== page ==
Gouda cheese

3 May 2018

Gouda cheese

(Aleko Tskitishvili)

Making good Gouda cheese starts from milking sheep. Sheep is milked in summer. In the afternoon the flock is brought from the pasture and they are held in barns, where they are milked. Outside the barn there is a vat for milk. A filtering mug with nettles, white nettles or needle grass is placed over the pot. These medicinal herbs in Tusheti were the best filtering means and are still used there. In the past, a sheep was milked in lime, poplar, or birch barrels. Today the wooden vessels are rarely found. When the cask is filled, with a mug it is poured in the cheese vat.

Next, a cheese maker is directly engaged in making cheese. Giorgi Bochoridze describes this process in detail in his book "Tusheti". The book was written in the 20s of the last century and it contains a 100-150-year-old technology of Gouda cheese making:

"A cheese maker takes out a mug from the vat and then removes any impurities from the surface of the milk in the vat, and if needed he will filter it again. Then he adds "Shabosh", or a culture, concentrate of starter bacteria, and mixes the mass with two-pronged stick. He covers the mixture with tarred felt to keep it warm. Milk is kept in such condition for an hour. When the fermentation is over, cheese curd appears. Then the same two-pronged stick is used to stir and break/ grind cheese curd and then the cheese vat is covered again for half an hour.

After this a cheese maker removes the cheese whey in a separate pot. When whey is completely extracted, then with a long wooden knife, or a dagger, he cuts the cheese into pieces in the vat. He puts pieces of cheese from the vat in a plastic bag to form a block of cheese, which should not be less than 15 pounds. Then the bag is placed on a "cheese draining board". The plastic bag is bound and the cheese whey is released.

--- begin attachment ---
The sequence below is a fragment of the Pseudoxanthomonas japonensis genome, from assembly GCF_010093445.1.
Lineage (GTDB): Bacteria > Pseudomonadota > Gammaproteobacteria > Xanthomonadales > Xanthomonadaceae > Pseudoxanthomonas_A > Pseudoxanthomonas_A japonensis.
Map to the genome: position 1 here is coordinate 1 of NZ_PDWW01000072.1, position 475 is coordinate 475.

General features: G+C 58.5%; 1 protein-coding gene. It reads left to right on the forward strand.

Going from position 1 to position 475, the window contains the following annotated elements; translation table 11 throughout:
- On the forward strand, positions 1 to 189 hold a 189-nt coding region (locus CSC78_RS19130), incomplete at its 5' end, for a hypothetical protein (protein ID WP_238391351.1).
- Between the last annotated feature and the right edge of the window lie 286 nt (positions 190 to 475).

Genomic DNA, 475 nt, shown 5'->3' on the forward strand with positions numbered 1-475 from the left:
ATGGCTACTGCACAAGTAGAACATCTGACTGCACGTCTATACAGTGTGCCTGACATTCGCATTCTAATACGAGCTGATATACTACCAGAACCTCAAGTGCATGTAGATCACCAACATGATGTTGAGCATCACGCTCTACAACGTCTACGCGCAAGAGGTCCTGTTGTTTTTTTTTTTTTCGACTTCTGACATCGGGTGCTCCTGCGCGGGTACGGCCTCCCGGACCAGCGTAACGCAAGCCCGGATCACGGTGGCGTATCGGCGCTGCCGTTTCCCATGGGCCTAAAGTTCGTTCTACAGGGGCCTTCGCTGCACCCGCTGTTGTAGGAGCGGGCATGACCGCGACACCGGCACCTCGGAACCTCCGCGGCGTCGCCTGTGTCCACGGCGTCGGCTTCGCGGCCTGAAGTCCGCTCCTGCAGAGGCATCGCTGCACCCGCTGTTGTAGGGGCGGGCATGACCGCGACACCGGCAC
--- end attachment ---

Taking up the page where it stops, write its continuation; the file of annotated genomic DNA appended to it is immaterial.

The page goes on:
While draining, the block of cheese is shaped into a round wheel (To make it proper it should be drained moderately). Then again he puts the cheese in the plastic bag on the board and covers with ‘nabadi’ (felt). Then he places a whole cheese in sheep skin (Gouda), adds two handfuls of "shredded" salt, then he adds another block of cheese, and one after another, each time sprinkling salt between the blocks. Salt should be added at the bottom and on the top as well. Gouda is bound with a packthread or rope with "nut" (iron threaded with packthread).

Traditionally, Gouda for cheese was made from sheep’s skin; that is why Tushetians skinned sheep in a special way for Gouda – the cut was made on the stomach like butchers did. Then two-pronged sticks were inserted inside to make the skin dry open. Later, while preparing the Gouda, the skin was shaved and soaked and the torn areas were fixed.  A packthread or rope was tied to the legs, and the fat-tail part was left open to place cheese inside. Then it was turned inside out so that fur/ wool was inside to have full contact with cheese; finally Gouda was ready.

Then he filled Gouda with cheese from the “leg”(the front leg was still open). After it was filled, he bound this leg as well and put it on the "cheese couch", which was made in a hut, and where feather grass was matted. Then Gouda was covered with nabadi (felt) that kept it warm for two days. The new cheese released whey in Gouda ("Tsaka” –salted cheese whey). To keep the salt even in the cheese, he turned Gouda upside down three times a day. After 20 days the cheese was ready for eating and selling. "

‘Shabosh’ is made from traditional animal rennet, which is derived from the stomachs of calves or lambs on the tenth day when they consume anything but milk. After this period rennet becomes ineffective. It is stored close to fire or in the sun to dry. After it is dried, it is called Shabosh that is used to form a curd. To use in the cheese vat, a larger piece is cut and then sliced in a bowl, warm water is added and the solution is left to be dissolved.

One can make Gouda Cheese from cow’s milk in the same way as it is made from the sheep’s milk; however the latter is far more nutritious than cow and goat’s milk. Tushetians milk goats together with sheep and do not make goat cheese separately.